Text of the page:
One of novelist Rose Tremain’s rules for writing is this: “Listen to the criticisms and preferences of your trusted ‘first readers.'” Today in CO301D, my students and I are thinking together about how writers gain the courage to share the work they really care about with others. Here’s how that has played out in my writing life.
When I first started submitting my work to academic venues, I started reading professional publications from another, different perspective because I wanted to be a published academic writer, too. A big part of reading like a writer in this vein meant that I was “reading for pronouns.” The third-person pronoun “one” just sounded pretentious, so I was relieved to find that the trend even in the most research-y journals was that academic authors often used the word “I” (or “we” if they were co-authoring), and that depending on the journal, the second-person “you” was also an option.
That got me asking myself the question, then, “Who’s my ‘you’?”
Initially, writing for academic venues was pretty daunting to me (okay, it still it is sometimes. ((okay, often))). And it was especially so when I was working on my first book, The Book Club Companion.
Dang, I was actually daring to write a book. Little ole me.
Then little ole me got stuck. My reader(s)–please, god, let there be more than one–were a nameless, faceless mass of teachers who I hoped would find my ideas useful and adaptable for their own classes. Other than my fabulously supportive editor Jim Strickland, though, I wasn’t able to picture exactly what those teachers actually looked like.
Then, I hit upon a solution that helped me write my way through that thicket of the problem and, eventually, I had a book. (Dang. Little ole me.) I can’t remember if the solution was Jim’s advice or not. Probably, it was. The important thing to know is that it worked, and it still does.
I figured out who my “you” was. I was able to zoom in on that abstract mass of teachers and see one teacher’s face.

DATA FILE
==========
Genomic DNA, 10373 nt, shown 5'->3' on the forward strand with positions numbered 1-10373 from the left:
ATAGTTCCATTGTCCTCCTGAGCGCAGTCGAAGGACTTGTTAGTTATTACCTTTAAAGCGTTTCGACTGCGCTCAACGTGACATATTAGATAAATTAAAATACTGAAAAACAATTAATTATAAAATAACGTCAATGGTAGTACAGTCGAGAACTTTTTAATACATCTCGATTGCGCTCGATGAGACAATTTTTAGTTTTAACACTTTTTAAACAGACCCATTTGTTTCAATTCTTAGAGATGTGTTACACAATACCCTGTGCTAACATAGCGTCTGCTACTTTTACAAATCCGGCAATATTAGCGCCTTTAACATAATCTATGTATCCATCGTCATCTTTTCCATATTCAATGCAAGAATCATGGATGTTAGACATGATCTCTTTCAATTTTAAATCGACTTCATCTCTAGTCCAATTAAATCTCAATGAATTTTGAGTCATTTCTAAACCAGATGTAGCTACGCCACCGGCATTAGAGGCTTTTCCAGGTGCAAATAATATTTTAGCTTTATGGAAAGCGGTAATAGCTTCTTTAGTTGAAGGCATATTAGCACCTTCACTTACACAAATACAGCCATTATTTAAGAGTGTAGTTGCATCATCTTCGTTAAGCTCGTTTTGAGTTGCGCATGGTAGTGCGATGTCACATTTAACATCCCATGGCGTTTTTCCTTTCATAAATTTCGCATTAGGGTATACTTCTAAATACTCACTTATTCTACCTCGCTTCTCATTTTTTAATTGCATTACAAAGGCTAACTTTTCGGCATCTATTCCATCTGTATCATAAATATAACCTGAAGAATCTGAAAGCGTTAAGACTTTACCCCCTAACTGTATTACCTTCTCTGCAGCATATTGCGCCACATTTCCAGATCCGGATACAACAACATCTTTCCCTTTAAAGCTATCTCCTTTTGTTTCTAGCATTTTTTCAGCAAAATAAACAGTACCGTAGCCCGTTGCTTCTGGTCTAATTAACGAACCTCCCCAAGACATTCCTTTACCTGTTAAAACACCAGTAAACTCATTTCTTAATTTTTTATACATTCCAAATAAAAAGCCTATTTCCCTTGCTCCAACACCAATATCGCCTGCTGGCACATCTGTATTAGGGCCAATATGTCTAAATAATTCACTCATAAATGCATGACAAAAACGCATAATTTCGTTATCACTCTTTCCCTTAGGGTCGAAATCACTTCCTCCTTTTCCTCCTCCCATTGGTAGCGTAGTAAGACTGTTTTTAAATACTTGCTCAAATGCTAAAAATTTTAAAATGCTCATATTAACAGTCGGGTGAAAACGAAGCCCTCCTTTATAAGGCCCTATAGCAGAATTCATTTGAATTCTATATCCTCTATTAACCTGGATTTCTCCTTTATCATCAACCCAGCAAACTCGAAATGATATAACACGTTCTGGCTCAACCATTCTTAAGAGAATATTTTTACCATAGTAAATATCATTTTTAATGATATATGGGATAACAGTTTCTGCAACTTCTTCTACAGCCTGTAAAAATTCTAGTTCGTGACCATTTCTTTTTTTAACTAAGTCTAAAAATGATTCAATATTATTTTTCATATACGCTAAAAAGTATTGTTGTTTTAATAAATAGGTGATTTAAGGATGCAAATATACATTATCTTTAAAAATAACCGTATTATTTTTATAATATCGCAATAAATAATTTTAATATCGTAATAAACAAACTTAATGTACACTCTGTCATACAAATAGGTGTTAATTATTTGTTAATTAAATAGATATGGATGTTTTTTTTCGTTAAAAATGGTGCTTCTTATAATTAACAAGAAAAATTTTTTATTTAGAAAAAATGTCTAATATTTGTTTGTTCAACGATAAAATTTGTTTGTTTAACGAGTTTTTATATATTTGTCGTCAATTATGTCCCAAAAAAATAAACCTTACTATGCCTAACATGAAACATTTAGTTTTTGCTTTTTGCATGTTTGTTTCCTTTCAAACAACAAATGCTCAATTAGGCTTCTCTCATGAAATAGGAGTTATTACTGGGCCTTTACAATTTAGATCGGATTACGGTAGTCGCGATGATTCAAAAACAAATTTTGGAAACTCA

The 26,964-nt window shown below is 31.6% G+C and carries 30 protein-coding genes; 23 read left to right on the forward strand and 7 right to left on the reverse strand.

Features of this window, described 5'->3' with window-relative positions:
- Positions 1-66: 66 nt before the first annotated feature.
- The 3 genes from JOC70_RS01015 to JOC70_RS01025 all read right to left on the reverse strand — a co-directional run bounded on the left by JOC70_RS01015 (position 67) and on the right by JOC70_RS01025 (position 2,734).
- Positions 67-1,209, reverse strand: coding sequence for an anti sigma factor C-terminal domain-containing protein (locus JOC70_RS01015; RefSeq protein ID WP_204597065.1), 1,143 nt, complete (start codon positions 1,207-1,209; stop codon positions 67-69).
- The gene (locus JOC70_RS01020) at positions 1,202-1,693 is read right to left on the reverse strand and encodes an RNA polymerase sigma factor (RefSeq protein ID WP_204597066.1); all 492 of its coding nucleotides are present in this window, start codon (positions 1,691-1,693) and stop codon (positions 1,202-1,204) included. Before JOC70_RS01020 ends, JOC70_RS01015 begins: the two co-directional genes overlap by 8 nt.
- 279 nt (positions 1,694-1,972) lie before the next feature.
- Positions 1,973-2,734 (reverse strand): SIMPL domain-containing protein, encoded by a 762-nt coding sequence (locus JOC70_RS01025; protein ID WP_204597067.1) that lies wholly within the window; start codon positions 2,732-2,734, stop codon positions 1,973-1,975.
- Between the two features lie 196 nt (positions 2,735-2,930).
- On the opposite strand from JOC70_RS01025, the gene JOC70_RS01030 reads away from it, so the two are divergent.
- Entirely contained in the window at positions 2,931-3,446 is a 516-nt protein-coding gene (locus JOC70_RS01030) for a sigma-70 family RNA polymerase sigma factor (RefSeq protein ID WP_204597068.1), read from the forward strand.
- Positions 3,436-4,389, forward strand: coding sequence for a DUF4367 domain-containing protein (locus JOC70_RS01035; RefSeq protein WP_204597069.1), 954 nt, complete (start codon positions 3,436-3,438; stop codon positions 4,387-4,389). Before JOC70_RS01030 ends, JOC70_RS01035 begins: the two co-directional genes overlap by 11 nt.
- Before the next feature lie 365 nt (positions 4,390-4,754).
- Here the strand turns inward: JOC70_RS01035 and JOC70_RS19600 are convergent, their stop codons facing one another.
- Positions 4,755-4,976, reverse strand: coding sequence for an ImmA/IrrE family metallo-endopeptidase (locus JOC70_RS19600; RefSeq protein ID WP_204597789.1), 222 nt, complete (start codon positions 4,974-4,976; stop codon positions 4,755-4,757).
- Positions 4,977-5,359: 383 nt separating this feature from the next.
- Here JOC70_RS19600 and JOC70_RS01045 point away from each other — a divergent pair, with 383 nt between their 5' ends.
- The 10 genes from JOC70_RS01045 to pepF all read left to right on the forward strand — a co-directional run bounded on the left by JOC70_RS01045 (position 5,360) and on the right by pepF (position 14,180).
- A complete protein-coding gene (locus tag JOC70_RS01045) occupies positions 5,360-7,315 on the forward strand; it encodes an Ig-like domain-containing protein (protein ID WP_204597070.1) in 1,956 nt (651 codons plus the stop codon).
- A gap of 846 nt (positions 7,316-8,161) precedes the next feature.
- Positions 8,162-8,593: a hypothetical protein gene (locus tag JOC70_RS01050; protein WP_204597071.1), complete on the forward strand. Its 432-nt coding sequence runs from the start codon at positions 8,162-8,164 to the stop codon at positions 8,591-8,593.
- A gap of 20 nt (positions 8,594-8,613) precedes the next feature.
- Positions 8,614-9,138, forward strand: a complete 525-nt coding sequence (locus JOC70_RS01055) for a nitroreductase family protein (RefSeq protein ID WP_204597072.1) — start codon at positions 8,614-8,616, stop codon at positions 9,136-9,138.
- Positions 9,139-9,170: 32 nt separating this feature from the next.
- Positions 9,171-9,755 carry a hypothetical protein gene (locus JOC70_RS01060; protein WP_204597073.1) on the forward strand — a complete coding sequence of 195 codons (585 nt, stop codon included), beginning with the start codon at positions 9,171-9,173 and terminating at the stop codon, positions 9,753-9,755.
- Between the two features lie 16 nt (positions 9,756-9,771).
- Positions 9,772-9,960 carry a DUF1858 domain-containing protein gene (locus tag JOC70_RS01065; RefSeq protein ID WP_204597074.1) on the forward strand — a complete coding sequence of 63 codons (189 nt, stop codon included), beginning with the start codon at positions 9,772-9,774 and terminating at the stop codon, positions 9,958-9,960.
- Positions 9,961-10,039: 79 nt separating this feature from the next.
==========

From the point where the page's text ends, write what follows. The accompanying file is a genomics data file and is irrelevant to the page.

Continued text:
At that time, my “you” was Emily Richards-Moyer, a dedicated whip-smart English teacher and CSU Writing Project fellow who was actually trying book clubs out with her middle school students. We chatted often about what worked and what didn’t in re book clubs and also about writing and teacher research and the daily challenges of teaching and good wine and running and…well, you get the picture.
When Emily became my “you,” the act of writing got a little bit easier. In fact, some days, I even started the section I was working on with “Dear Emily,” and somehow, that got me started because I could imagine my writing as a kind of conversation.
To this day when I’m writing for venues inhabited by classroom teachers, Emily is often still my “you.” And when I’m writing for other venues like this blog, I call the face(s) of my would-be readers to mind and do the same. (Like right now, I’m thinking of my CO301D students who are tapping away on their keyboards at this very minute. I’m also thinking of other thoughtful, whip-smart, dedicated educator-bloggers like Nicole Mirra, Bud Hunt, and Antero Garcia because my conversations with them, face-to-face or otherwise, always sharpen my thinking.)
Again, I’m not the only writer who’s hit upon this idea. John Steinbeck, for instance, advised:
Forget your generalized audience. In the first place, the nameless, faceless audience will scare you to death and in the second place, unlike the theater, it doesn’t exist. In writing, your audience is one single reader. I have found that sometimes it helps to pick out one person—a real person you know, or an imagined person and write to that one. – John Steinbeck
So if there’s anybody listening out there right now, tell me, as a writer, who’s your “you”?